Editor's note: This story was originally published Nov. 20. We're bringing it back today in observance of Miners' Day.
SAULT STE. MARIE, Mich. (CIRCA) - Paula Nelson did not know what a pasty was before meeting her husband Karl, and most people who have never stepped foot in Michigan’s Upper Peninsula probably haven't either.
A pasty is best described as a meat pie, and Karl’s family recipe for the dish came from his grandparents who migrated to Michigan from Sweden. His grandmother would make it for his grandfather to take down into the copper mines for work.
But though the Nelsons' fourth generation pasty recipe is unique to them, the overall story of how the recipe became part of the Northern Michigan family’s tradition is not unlike others living in the region.
“A lot of the miners took those down there because it was an easy, well-balanced meal to take down into the mines, with their vegetable and meat and crust and all,” Karl said.
Pasties were originally brought to Northern Michigan by Cornish immigrants. The dish is a hearty, portable meal that was good for miners working 12 hours a day, NPR reported.
Finnish immigrants in the area eventually caught on and adopted their own pasty recipe, and they are especially known for including rutabaga in the pie. The dish became so popular with Finnish immigrants working in the mines that it is often believed the recipe originated with them.
Pasties are also known for their thick crust. Now, it's just part of tradition, but when they were made for miners’ meals it was out of convenience.
“They also used that large rim around the pasty, and that was because there were toxins down in the mines and dirt and they didn’t want to digest that. So they would hold that pasty by the handle and eat it and then they would discard the handle,” Paula said.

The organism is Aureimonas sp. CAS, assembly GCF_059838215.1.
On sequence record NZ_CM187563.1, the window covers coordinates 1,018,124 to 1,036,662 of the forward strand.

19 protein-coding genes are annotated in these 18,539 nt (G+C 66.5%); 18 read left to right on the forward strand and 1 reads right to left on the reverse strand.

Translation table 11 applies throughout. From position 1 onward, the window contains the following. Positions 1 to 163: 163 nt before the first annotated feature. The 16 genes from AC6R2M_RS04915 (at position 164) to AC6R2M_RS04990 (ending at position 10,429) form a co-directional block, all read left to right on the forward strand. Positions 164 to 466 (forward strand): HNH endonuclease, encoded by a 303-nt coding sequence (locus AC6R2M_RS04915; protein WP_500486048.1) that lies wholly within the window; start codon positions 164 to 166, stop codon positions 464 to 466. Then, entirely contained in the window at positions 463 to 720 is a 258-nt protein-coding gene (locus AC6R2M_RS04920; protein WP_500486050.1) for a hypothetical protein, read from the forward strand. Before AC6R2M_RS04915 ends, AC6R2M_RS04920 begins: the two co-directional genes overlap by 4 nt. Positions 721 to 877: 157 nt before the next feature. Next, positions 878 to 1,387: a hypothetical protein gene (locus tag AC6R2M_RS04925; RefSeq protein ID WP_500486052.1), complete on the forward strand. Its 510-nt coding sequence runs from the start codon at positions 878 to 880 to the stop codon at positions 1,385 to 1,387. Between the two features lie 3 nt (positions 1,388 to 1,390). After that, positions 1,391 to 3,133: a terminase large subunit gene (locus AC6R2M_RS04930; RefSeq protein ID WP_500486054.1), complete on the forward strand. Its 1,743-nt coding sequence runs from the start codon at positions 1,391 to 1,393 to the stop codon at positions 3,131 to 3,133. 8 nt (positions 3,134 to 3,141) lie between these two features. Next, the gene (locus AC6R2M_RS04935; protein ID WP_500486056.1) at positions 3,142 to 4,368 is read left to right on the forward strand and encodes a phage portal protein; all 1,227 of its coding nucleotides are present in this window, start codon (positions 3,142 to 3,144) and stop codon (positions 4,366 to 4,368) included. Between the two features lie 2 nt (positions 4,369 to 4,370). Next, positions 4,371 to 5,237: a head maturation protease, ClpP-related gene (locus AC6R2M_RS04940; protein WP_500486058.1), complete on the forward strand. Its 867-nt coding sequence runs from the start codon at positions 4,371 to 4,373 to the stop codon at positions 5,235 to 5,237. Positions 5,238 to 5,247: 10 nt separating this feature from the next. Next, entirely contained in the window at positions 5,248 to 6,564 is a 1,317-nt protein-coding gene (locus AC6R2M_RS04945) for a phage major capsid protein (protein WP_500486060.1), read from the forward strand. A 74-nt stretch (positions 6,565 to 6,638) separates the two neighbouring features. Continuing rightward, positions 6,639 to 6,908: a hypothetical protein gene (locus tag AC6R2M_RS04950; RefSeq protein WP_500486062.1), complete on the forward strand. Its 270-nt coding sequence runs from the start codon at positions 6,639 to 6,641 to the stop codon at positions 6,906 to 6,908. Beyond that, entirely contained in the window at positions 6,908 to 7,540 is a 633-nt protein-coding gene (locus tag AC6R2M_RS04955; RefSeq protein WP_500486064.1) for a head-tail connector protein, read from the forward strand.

There are a variety of pasty recipes, but Karl said what makes their family pasty recipe different than many others is the type of meat.
“Most people use ground meat in theirs, and our family recipe called for pieces of sirloin. So we actually take a sirloin, a good grade of sirloin, and we slice it up,” Karl said.
“It has to have good lines of marbling in it so it has a little bit of juice that will stay into the pasty and make it moist. I think it’s the best way to eat it.”
Then chopped carrots, potatoes and rutabagas are added to the mixture with seasoning and butter before folding it into the crust and baking and serving it with a side of gravy.
Anyone visiting Sault Ste. Marie, Michigan can have a chance to try Karl’s family recipe at Karl’s Cuisine, Winery and Brewery.
“We opened Karl’s cuisine 12 years ago and one of the things we knew absolutely positively that would be on our menu would be our fourth generation pasties,” Paula said.
During the busy tourist season in the summer, Paula said they can make up to 300 pasties a week.
“It’s a tourist town. We have our great Soo Locks here, there’s a lot of history, we are the third oldest city in the country and we actually just celebrated our 350th anniversary this year,” Paula said.
“The upper peninsula is known for their pasties, so a lot of people have never tried them so they’re excited to come up and enjoy food that is part of our heritage.”